Opinion

In Bernier, Canadians finally have a leader working for Bernier. Wait — 'them.' I mean them: Robyn Urback

MP Maxime Bernier knows the best way to change deeply ingrained policy is from the outside, without the reach and financial resources afforded by the Conservative Party, using a strategy that seems more about ego than actual policy goals.

Maxime Bernier has tweeted about excesses of multiculturalism for last couple weeks

MP Maxime Bernier knows the best way to change deeply ingrained policy is from the outside, without the reach and financial resources afforded by association with an established political party, using a strategy that seems more about ego than actual policy goals. (Nathan Denette/Canadian Press)

Maxime Bernier is fed up.

Fed up with the Conservative Party, which he tried to lead just a little over a year ago.

Fed up with political correctness — so much so that he made sure to say it in both French and English.

Fed up with the lack of substantive policy debate — something he made clear after weeks of provocative, hazy tweets about multiculturalism and declined interview requests.

Bernier raised these complaints and more dozens of times in imagined conversations he rehearsed quietly to himself in the shower. No, Michelle Rempel, your immigration plan is way too lenient. Stop it, Andrew Scheer, don't you take that Bombardier tour. Quiet down everyone, the MP from Beauce has something to say.

Mind you, Bernier didn't actually raise these concerns with his colleagues in real life, according to both Rempel and Scheer, but he was pretty sure he knew how the conversations would go based on what he imagined in the time between shampooing and conditioning. So he's out of the Conservative caucus for good, with plans to start his own party.

Read it and weep, Prime Minister Justin Trudeau! Wait, Mr. Trudeau, why are you smiling? Oh, come on. You think competing conservative parties will fracture support on the right? Get real. Like that would ever happen in Canada.

Bernier knows the best way to change deeply ingrained policy is from the outside, without the reach and financial resources afforded by association with an established political party, using a strategy that seems more about ego than actual policy goals. Indeed, when you have a legitimate message — about the backward nature of supply management, for example — it is important to package it with all the baggage associated with the messenger. That makes it memorable.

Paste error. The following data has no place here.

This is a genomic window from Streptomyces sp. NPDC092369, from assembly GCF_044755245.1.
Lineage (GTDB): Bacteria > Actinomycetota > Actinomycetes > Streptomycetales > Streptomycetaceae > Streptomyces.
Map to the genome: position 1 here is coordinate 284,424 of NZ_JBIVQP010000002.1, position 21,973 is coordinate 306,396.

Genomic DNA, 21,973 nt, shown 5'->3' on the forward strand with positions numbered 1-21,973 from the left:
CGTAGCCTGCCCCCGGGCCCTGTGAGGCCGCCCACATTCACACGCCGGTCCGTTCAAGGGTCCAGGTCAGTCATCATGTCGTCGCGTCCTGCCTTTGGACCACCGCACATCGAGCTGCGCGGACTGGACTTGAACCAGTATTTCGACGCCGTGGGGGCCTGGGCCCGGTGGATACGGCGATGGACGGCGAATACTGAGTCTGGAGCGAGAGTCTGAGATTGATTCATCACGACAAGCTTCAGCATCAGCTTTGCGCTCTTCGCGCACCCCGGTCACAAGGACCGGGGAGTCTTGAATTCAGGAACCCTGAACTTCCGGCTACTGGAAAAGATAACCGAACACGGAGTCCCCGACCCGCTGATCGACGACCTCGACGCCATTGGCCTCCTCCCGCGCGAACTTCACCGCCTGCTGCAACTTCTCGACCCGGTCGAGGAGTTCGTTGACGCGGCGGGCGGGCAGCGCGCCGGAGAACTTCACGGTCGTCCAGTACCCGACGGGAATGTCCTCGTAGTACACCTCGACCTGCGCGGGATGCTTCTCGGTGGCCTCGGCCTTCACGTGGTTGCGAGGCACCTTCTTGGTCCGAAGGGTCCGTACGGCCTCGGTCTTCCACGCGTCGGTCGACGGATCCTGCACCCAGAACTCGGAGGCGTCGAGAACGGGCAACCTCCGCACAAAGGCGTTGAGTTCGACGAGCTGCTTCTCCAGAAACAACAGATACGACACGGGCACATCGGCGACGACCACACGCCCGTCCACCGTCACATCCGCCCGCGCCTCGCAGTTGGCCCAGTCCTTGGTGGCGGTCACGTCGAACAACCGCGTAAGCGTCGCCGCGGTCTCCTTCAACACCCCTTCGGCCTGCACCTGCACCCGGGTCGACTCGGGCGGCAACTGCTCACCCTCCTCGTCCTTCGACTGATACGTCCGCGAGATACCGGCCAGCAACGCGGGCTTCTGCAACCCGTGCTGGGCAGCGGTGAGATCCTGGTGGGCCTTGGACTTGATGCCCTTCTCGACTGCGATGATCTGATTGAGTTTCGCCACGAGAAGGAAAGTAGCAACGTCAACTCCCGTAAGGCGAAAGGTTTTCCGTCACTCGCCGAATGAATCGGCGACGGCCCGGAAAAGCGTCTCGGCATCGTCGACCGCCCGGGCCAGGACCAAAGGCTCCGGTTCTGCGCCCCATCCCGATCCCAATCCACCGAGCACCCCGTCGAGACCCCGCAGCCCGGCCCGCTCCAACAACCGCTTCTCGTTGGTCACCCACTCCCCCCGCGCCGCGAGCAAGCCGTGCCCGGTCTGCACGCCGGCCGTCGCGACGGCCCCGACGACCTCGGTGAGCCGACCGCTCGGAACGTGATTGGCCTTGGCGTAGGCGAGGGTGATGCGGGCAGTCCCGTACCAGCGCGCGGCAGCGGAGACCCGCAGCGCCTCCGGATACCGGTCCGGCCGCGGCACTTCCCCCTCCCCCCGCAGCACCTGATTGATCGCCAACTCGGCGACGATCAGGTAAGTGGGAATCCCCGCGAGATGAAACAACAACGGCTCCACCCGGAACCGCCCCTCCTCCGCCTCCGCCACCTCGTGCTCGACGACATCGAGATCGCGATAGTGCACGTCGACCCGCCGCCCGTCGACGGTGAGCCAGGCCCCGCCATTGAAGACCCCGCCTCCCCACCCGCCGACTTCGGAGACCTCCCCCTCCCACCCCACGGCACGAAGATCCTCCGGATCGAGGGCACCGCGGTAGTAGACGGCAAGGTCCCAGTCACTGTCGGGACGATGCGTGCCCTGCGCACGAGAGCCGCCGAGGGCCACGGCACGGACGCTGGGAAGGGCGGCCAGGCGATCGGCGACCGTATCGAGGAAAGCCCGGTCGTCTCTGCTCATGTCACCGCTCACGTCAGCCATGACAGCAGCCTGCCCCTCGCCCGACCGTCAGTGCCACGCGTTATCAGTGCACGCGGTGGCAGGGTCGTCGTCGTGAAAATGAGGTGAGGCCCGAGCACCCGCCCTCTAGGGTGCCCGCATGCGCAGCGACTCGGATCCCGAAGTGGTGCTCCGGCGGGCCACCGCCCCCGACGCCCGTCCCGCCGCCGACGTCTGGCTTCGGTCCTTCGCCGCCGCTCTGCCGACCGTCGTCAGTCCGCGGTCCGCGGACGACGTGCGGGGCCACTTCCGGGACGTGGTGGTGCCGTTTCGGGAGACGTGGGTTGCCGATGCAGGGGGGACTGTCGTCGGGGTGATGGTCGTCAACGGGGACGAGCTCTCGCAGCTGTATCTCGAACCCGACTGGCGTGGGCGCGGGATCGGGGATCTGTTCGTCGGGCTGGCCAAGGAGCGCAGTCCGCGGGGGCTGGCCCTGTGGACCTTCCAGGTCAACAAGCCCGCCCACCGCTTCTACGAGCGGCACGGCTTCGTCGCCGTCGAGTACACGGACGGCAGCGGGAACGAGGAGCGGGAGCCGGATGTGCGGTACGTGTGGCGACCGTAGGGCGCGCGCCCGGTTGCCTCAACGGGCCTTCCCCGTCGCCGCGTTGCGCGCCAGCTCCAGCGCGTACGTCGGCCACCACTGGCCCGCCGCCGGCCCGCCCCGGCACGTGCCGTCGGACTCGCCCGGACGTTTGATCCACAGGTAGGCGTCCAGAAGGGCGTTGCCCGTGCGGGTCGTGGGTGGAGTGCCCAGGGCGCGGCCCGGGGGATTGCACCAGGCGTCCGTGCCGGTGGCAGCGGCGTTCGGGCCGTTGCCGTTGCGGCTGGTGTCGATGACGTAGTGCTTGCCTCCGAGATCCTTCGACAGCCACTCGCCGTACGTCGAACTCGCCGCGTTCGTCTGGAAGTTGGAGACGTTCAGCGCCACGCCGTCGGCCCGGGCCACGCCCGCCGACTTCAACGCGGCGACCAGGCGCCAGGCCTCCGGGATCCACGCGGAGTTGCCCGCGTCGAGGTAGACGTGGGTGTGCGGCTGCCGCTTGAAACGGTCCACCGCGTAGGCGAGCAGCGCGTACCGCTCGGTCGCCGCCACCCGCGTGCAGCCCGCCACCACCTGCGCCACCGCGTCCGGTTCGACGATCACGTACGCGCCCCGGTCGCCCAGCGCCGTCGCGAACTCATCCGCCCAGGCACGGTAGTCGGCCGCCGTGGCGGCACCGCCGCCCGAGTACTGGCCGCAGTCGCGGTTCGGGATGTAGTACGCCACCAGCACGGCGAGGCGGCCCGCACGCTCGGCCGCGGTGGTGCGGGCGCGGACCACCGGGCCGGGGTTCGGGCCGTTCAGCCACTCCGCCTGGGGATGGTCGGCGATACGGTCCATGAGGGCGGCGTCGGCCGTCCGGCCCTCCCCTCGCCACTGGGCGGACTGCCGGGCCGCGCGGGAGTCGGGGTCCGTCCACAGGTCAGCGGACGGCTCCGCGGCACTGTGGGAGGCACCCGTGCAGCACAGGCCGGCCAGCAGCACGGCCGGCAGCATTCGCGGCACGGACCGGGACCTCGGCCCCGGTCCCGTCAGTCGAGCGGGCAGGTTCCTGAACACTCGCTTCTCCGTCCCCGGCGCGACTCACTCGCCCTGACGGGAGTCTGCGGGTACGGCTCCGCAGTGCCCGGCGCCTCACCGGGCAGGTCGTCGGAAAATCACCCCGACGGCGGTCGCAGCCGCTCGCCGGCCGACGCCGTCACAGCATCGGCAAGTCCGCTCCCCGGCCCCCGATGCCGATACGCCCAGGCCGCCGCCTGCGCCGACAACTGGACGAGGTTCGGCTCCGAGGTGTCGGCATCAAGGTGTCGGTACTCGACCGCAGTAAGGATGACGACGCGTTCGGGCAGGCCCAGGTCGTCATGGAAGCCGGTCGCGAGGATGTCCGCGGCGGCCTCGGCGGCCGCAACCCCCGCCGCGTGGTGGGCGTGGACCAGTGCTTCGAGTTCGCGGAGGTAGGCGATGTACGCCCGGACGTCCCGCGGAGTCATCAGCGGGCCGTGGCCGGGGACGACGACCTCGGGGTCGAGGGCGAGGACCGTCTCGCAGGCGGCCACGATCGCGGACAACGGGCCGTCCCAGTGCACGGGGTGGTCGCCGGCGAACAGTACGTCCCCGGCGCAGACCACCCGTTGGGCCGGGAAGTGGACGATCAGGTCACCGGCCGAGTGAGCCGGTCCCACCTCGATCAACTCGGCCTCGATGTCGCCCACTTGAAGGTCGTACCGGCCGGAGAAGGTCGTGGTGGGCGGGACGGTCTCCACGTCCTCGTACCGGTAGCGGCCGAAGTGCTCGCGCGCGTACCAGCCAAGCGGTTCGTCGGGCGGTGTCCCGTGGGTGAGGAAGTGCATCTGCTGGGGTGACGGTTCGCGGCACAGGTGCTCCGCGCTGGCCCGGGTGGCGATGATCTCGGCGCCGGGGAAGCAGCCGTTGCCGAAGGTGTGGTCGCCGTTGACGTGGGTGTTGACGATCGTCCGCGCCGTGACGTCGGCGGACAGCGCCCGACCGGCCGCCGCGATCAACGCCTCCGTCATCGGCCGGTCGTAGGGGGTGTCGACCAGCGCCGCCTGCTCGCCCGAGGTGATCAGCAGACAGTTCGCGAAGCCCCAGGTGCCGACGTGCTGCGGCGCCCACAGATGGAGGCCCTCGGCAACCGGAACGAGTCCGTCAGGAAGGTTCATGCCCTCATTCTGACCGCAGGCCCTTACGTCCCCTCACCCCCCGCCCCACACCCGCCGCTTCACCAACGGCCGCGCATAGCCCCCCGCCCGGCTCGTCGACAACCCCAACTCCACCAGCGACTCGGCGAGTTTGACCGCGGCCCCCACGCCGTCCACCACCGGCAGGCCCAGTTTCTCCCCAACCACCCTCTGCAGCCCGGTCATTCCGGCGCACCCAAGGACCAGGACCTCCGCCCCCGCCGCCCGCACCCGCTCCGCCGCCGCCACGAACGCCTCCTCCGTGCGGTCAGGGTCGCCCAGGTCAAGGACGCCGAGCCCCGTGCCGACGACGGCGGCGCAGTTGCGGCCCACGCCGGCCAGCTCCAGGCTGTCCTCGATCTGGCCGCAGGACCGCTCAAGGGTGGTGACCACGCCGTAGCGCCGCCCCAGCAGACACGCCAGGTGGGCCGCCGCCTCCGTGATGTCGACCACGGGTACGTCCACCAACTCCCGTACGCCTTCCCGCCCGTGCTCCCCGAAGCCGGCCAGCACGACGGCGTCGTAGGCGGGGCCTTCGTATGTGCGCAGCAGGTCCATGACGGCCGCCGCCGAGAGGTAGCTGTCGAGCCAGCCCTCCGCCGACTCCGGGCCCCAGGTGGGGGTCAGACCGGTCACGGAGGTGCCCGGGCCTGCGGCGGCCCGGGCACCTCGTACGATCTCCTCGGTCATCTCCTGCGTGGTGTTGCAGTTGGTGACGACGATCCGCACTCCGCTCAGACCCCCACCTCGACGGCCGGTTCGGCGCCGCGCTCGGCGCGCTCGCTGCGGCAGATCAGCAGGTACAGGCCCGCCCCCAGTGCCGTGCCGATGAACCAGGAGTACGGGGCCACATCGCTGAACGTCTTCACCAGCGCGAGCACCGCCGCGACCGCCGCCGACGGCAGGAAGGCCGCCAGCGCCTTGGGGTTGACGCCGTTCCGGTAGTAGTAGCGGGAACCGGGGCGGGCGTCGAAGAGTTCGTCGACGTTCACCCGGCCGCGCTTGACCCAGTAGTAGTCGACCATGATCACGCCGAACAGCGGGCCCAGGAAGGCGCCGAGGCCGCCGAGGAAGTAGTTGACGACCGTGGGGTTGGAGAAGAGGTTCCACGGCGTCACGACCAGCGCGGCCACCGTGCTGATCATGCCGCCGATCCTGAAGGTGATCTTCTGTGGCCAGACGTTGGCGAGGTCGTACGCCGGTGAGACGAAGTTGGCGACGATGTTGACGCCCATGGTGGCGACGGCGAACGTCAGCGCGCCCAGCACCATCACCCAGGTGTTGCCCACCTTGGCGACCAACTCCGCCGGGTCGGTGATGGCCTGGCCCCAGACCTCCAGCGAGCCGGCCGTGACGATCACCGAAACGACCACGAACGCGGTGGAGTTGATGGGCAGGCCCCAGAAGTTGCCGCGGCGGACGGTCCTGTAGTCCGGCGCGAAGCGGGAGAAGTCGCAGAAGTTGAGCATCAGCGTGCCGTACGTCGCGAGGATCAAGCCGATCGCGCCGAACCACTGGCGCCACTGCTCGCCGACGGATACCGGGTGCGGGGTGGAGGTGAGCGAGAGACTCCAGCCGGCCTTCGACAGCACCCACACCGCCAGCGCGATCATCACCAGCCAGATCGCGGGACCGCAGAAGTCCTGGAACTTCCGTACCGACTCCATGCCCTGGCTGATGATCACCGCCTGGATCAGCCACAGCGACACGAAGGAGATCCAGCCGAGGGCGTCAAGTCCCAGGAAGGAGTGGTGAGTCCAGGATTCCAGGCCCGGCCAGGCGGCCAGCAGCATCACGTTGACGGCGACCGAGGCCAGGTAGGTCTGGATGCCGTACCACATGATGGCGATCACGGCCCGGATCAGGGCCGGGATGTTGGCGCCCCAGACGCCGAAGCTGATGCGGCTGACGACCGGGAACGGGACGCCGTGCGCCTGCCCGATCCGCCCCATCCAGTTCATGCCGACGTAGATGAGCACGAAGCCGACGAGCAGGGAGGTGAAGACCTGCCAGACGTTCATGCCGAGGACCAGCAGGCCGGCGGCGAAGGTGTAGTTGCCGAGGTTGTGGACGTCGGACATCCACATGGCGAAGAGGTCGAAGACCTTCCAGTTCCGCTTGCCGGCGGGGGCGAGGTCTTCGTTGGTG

And speaking of supply management, the party's tolerance, and indeed, its bolstering of Canada's system for controlling the domestic market for dairy, poultry and eggs simply became impossible for Bernier to stomach. Sure, he stomached it under the Stephen Harper government, along with corporate bailouts that he now decries. But now it's different — now Bernier has a taste for leadership. Wait, no — I mean now supply management is a major sticking point in NAFTA negotiations with the U.S. Yes, let's go with that.

The problem is, economic appeals don't tend to rouse the masses the way rants about immigration do. But tweets about "extreme multiculturalism" — which Bernier says he will define eventually — now that's how you make a difference. I mean, the difference is mostly just in your number of Twitter followers, but it's a difference nonetheless.

Former Conservative MP Maxime Bernier explains why he had to leave his "intellectually and morally corrupt" party to strike out in his own. 1:17

Anyway, in terms of responsible immigration reform, this is where conservatives have finally found their champion: in Bernier, a man who has been tweeting about the excesses of multiculturalism for his whole, entire last couple of weeks. A year and a half after he accused former leadership rival Kellie Leitch of being a "karaoke version of Donald Trump."

Bernier also had a section about immigration policy reform in his leadership platform, but he didn't need to make it front and centre because the number of asylum seekers crossing into Canada this time last year was way … uh… anyway, let's move on.

Canadians need a politician who will speak for them, and that politician is Maxime Bernier — by proxy of the many smart columnists who have attempted to translate and find nuance in his independently meaningless Twitter blurts about reversing the trend of "cultural balkanization" and the "burden" of high immigration on a country that also depends on it for economic stability.

Bernier is here for the little guy — the Canadian who has a vague sense that things are bad and needs someone to do something. He will echo that plea right back to you, and together, everyone will feel like they are making a difference.

Indeed, after not really trying, it was clear Bernier could not change things from inside the Conservative Party. So he will champion these policy ideas from the outside, where they will be met with additional hostility coming from a political rival. Finally, a politician working in the best interests of Maxime Bernier! I mean you. You. Working in the interests of you.

This column is part of CBC's Opinion section. For more information about this section, please read this editor's blog and our FAQ.

About the Author

Robyn Urback

Columnist

Robyn Urback is an opinion columnist with CBC News and a producer with the CBC's Opinion section. She previously worked as a columnist and editorial board member at the National Post. Follow her on Twitter at: